Submitted by Alex Mathew on

The debate on poaching shall continue as long it is not eliminated fully. We need to understand the cause, needs of the poached, poachers, the environment, the ones who encourage this, the ones who regulate and try to prevent etc. Let me start a few centuries back. Farming and Hunting was the lone source of livelihood. Industrialization, trade etc gave boost to income. Farming replaced with agriculture. Hunting replaced by Animal rearing. As years passed the fascination of humans with his environment had new dimensions and tastes. Farmlands invaded forests. Displaced hunters who couldn't find other sources of livelihood evolved into poachers. Environment being invaded by civilization. Then came regulation, conservation and the debates. Let us put it this way. The expansion of farmlands and commercial exploitation of forest needs to be slowed down. Improvement in agriculture within the existing farmlands to be taken on priority. Leave the forests to the animals, tribals, indigenous people etc. Lively hood to be provided to the borderline farmers that they do not destroy the few green patches on the earth. Poachers to be rehabilitated, they can be provided with employment to prevent poaching. Jobs of forest guards, tourist guides etc can be given to them after proper training so that they do not return to the dreaded and dangerous jobs. The demand for animal goods to be prevented by education, legislation and good will. I believe where there is a will there is a way and can be done.

Submitted by Valerie (WB) on

...and of course we can't eliminate poaching until we end demand for wildlife and wildlife products that are not legally traded under national or international law.

But yes, now that we're getting serious about wildlife crime, we can certainly do something about it to end it once and for all.

Submitted by MILTON on

Poaching as you may call it, is not a poor man business, it is a cartel that is run by the those who understand politics and play politic of exploitation.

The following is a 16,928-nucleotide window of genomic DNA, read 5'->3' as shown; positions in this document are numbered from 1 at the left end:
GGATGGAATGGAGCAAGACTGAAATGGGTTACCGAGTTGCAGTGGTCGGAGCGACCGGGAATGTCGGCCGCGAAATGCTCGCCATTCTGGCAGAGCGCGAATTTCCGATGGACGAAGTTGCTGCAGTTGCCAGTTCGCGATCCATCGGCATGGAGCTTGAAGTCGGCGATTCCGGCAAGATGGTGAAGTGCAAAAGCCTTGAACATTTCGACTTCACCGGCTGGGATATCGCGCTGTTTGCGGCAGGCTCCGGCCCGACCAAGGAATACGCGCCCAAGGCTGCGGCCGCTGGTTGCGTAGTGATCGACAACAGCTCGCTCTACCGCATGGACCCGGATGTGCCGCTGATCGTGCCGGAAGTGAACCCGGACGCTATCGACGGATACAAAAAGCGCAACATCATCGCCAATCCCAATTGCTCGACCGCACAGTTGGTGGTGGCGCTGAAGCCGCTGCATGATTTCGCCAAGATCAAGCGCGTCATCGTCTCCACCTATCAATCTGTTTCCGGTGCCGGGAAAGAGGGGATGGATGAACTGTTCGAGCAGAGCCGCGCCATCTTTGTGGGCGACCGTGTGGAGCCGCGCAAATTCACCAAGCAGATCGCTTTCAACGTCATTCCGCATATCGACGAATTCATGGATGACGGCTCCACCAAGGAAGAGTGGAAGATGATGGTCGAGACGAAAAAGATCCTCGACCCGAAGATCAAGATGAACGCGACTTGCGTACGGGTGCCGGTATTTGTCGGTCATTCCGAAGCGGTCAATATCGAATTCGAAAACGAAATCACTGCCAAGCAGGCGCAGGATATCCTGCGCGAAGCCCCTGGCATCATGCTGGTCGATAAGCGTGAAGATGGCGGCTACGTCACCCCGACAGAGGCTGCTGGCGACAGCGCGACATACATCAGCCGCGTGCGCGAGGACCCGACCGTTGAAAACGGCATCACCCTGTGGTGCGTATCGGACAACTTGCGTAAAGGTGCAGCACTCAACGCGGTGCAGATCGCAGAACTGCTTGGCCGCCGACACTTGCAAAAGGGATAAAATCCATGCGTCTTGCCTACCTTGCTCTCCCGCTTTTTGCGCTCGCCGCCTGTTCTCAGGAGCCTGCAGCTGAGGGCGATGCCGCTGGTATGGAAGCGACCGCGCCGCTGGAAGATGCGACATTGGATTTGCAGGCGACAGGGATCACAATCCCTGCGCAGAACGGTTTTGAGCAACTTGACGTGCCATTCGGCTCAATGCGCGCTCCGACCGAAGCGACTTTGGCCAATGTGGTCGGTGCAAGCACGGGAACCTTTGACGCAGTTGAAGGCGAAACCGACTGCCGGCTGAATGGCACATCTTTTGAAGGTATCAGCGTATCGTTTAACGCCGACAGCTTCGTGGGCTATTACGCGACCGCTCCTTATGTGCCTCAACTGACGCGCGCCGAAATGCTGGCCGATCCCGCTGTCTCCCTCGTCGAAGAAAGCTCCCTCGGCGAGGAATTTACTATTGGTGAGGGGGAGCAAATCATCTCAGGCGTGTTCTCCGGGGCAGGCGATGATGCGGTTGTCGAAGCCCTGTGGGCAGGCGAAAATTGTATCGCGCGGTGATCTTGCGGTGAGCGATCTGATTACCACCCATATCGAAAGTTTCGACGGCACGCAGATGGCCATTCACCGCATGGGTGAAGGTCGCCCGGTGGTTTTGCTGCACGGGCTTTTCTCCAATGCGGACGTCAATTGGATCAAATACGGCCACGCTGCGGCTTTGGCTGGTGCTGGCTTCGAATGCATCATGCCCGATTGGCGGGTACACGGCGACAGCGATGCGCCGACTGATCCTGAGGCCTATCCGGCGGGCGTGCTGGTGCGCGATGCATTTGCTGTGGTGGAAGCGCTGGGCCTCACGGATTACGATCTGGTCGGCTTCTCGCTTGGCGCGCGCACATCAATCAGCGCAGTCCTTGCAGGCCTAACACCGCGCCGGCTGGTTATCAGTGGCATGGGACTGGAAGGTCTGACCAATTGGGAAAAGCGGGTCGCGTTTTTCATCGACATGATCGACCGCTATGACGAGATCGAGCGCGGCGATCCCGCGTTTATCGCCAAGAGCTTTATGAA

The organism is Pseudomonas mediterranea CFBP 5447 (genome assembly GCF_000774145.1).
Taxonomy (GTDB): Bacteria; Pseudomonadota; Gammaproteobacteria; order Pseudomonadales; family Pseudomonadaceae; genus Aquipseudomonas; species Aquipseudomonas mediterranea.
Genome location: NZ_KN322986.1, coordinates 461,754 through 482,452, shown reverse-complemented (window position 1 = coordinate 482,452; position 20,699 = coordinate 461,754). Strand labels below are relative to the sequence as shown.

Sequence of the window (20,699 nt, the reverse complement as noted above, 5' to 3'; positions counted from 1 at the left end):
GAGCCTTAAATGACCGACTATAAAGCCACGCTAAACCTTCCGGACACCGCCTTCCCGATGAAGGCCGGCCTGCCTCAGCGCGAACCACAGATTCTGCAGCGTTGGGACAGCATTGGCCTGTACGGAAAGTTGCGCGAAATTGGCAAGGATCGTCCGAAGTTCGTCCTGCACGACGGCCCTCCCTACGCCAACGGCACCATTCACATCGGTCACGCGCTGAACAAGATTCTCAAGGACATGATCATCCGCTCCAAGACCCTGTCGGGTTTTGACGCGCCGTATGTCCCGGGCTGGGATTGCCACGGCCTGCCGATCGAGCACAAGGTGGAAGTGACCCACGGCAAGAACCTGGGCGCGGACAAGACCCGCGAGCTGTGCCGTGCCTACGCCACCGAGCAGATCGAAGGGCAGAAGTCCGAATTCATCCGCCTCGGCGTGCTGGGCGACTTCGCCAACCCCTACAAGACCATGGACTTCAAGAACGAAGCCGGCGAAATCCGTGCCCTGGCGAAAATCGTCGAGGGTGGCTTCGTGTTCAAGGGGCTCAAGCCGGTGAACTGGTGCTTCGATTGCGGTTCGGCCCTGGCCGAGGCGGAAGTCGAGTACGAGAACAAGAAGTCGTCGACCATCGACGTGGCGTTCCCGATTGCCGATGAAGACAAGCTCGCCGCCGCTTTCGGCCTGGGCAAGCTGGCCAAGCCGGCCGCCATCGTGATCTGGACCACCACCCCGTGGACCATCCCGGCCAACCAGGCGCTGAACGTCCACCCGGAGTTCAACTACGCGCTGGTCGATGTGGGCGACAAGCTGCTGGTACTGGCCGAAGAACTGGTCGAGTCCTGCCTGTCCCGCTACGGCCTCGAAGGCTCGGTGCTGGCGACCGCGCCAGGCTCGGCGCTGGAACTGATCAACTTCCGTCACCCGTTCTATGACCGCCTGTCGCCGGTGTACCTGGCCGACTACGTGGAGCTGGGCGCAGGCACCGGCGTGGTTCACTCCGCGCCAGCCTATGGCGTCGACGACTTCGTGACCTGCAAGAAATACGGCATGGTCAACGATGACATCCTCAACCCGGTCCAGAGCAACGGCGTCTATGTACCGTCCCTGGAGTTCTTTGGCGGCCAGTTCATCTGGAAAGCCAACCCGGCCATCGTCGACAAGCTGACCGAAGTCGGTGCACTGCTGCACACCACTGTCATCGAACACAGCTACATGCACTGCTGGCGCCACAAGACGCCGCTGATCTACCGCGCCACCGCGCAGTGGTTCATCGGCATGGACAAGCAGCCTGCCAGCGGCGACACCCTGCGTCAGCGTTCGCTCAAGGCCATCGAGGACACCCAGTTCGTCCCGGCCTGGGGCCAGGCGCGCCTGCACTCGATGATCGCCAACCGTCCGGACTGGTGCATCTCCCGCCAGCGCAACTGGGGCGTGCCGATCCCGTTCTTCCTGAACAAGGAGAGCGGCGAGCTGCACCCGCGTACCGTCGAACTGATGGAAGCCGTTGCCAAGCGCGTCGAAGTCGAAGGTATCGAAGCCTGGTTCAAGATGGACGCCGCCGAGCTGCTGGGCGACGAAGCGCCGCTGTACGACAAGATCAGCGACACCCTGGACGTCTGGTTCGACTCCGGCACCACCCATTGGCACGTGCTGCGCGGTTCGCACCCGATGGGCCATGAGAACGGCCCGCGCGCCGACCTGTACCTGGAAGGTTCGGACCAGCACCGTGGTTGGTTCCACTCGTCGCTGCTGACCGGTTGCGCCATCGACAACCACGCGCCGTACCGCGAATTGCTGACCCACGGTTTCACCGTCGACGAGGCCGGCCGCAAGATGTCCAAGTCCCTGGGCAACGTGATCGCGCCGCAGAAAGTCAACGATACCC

Poaching is an underground (Grey) business, with network of the barons or baroness and a ready market operatives in far east.Poaching is synonymous with drug trafficking, money laundering, corruption and terrorism, it is the same face and cancer of the 21st century.

The man in a tie and suit right there in Europe and Asia and elsewhere posing, and at the same time a holder of valid diplomatic immunities is the closest link to poacher,and poaching and its activities.

Destroy the market for ivory and poaching will be a thing of the past.

Submitted by Kerick Walters on

... Because The World Bank is basically declaring ownership of all the worlds resources.

Submitted by Michael Robinson on

Tackling the demand is key. With all the corruption, mismanagement and community alienation in the wildlife producer countries, it will be years - decades, probably - before the supply side of the equation can deal with poaching. But there is evidence that the demand side is quicker to adapt. The reason why the ivory ban was such a success in the 1990s was because the bottom fell out of the market after intensive work by NGOs. This time around, however, we have China to contend with, and that's a very daunting task because of its sheer size. But NGOs like WildAid are carrying out superb work in China and Vietnam to stigmatise the purchase of ivory and rhino horn. With support from the likes of Jackie Chan, David Beckham, Yao Ming, Prince William and Richard Branson, they're reaching millions of viewers every week. That has to continue....and indeed expand.